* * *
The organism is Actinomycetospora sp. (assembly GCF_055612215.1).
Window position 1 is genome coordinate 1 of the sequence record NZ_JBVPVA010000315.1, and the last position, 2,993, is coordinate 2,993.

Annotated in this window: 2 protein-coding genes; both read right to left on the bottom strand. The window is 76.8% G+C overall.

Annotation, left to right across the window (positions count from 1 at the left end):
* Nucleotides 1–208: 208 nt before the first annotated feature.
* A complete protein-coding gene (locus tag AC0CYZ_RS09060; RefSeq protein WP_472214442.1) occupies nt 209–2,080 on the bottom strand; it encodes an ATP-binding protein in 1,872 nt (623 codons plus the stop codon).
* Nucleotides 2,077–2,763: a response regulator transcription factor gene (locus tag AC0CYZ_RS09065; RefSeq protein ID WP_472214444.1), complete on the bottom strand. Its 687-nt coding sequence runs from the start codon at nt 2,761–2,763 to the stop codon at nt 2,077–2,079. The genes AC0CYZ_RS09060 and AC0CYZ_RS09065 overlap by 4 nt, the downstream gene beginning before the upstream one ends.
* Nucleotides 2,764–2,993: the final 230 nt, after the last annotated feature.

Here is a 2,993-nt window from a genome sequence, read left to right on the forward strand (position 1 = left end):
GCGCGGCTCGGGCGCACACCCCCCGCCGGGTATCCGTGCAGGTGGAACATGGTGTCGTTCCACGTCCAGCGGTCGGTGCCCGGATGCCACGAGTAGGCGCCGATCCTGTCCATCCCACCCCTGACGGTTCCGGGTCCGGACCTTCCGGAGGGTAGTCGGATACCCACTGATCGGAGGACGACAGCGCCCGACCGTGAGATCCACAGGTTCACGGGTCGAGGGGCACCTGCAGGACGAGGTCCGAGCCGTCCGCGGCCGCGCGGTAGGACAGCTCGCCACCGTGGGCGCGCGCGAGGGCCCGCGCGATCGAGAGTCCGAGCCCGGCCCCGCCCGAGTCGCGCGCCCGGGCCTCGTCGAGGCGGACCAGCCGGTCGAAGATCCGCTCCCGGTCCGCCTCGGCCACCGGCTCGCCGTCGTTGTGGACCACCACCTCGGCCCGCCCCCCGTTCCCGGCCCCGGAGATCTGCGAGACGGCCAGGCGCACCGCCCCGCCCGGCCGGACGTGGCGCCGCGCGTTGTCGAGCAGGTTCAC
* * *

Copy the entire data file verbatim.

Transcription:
The organism is Actinomycetospora sp. (assembly GCF_055612215.1).
Window position 1 is genome coordinate 1 of the sequence record NZ_JBVPVA010000315.1, and the last position, 2,993, is coordinate 2,993.

Annotated in this window: 2 protein-coding genes; both read right to left on the bottom strand. The window is 76.8% G+C overall.

Annotation, left to right across the window (positions count from 1 at the left end):
* Nucleotides 1–208: 208 nt before the first annotated feature.
* A complete protein-coding gene (locus tag AC0CYZ_RS09060; RefSeq protein WP_472214442.1) occupies nt 209–2,080 on the bottom strand; it encodes an ATP-binding protein in 1,872 nt (623 codons plus the stop codon).
* Nucleotides 2,077–2,763: a response regulator transcription factor gene (locus tag AC0CYZ_RS09065; RefSeq protein ID WP_472214444.1), complete on the bottom strand. Its 687-nt coding sequence runs from the start codon at nt 2,761–2,763 to the stop codon at nt 2,077–2,079. The genes AC0CYZ_RS09060 and AC0CYZ_RS09065 overlap by 4 nt, the downstream gene beginning before the upstream one ends.
* Nucleotides 2,764–2,993: the final 230 nt, after the last annotated feature.

Here is a 2,993-nt window from a genome sequence, read left to right on the forward strand (position 1 = left end):
GCGCGGCTCGGGCGCACACCCCCCGCCGGGTATCCGTGCAGGTGGAACATGGTGTCGTTCCACGTCCAGCGGTCGGTGCCCGGATGCCACGAGTAGGCGCCGATCCTGTCCATCCCACCCCTGACGGTTCCGGGTCCGGACCTTCCGGAGGGTAGTCGGATACCCACTGATCGGAGGACGACAGCGCCCGACCGTGAGATCCACAGGTTCACGGGTCGAGGGGCACCTGCAGGACGAGGTCCGAGCCGTCCGCGGCCGCGCGGTAGGACAGCTCGCCACCGTGGGCGCGCGCGAGGGCCCGCGCGATCGAGAGTCCGAGCCCGGCCCCGCCCGAGTCGCGCGCCCGGGCCTCGTCGAGGCGGACCAGCCGGTCGAAGATCCGCTCCCGGTCCGCCTCGGCCACCGGCTCGCCGTCGTTGTGGACCACCACCTCGGCCCGCCCCCCGTTCCCGGCCCCGGAGATCTGCGAGACGGCCAGGCGCACCGCCCCGCCCGGCCGGACGTGGCGCCGCGCGTTGTCGAGCAGGTTCAC